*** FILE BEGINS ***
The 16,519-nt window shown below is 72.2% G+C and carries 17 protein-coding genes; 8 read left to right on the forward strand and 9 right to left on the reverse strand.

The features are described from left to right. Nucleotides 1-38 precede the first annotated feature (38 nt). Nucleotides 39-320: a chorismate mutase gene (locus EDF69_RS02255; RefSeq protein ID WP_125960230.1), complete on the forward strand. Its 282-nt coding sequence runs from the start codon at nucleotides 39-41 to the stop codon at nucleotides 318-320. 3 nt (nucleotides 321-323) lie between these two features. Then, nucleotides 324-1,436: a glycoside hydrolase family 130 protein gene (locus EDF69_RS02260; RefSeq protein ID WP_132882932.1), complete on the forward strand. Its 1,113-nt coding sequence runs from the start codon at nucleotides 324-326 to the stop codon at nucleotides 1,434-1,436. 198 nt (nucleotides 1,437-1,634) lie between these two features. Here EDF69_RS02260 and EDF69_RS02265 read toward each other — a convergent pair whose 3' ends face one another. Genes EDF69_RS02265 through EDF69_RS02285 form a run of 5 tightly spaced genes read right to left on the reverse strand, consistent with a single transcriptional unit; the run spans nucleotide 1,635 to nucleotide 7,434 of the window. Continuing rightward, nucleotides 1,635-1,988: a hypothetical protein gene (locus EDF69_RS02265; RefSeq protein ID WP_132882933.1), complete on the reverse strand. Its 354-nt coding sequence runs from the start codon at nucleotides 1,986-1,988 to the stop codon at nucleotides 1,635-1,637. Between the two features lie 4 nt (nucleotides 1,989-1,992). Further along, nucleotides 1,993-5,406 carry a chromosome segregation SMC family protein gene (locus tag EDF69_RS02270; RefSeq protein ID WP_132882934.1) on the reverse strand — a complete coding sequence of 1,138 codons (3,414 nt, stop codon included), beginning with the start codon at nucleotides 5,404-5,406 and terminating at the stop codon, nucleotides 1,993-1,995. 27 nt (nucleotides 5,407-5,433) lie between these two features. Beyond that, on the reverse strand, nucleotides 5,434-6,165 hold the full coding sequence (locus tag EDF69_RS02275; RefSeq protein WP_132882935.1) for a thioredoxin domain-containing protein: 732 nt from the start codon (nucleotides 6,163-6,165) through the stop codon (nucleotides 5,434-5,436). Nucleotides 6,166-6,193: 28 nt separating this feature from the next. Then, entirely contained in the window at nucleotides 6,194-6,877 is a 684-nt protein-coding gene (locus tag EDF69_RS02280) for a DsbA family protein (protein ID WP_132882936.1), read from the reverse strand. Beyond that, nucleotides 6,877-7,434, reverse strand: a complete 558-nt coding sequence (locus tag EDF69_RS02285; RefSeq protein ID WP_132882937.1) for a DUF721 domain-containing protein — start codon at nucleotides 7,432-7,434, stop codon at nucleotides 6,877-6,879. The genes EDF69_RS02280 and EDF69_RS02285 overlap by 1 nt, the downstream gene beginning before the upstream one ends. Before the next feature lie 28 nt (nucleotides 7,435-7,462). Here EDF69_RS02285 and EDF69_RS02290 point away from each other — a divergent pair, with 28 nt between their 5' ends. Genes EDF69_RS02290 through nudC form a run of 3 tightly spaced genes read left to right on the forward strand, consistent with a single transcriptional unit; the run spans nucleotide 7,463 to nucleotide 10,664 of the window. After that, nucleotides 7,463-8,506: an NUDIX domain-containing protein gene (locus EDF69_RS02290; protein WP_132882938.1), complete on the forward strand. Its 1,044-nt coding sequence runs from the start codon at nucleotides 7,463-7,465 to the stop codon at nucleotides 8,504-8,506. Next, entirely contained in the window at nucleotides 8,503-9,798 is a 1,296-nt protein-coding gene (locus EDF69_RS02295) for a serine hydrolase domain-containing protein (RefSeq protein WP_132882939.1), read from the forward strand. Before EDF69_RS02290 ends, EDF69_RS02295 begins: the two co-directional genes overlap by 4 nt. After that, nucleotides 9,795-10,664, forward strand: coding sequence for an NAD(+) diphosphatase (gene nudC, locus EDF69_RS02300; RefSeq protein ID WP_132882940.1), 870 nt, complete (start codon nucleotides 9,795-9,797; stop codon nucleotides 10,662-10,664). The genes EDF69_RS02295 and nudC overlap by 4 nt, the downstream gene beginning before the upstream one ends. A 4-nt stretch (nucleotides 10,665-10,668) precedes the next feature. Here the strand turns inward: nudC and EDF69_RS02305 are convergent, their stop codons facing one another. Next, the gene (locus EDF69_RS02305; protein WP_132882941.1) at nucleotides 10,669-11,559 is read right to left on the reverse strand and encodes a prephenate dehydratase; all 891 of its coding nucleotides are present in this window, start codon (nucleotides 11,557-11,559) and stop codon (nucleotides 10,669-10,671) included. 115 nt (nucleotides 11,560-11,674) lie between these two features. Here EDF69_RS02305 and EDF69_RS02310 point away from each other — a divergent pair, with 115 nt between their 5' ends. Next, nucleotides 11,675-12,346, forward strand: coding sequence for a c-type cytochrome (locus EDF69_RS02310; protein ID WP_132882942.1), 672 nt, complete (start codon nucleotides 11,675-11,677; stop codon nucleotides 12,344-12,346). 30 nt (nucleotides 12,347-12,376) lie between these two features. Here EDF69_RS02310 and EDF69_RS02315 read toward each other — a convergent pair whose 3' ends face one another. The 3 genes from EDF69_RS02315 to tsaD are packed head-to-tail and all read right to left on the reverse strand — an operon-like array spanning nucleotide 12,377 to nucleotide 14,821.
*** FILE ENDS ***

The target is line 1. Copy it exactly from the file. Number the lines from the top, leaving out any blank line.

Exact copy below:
The 16,519-nt window shown below is 72.2% G+C and carries 17 protein-coding genes; 8 read left to right on the forward strand and 9 right to left on the reverse strand.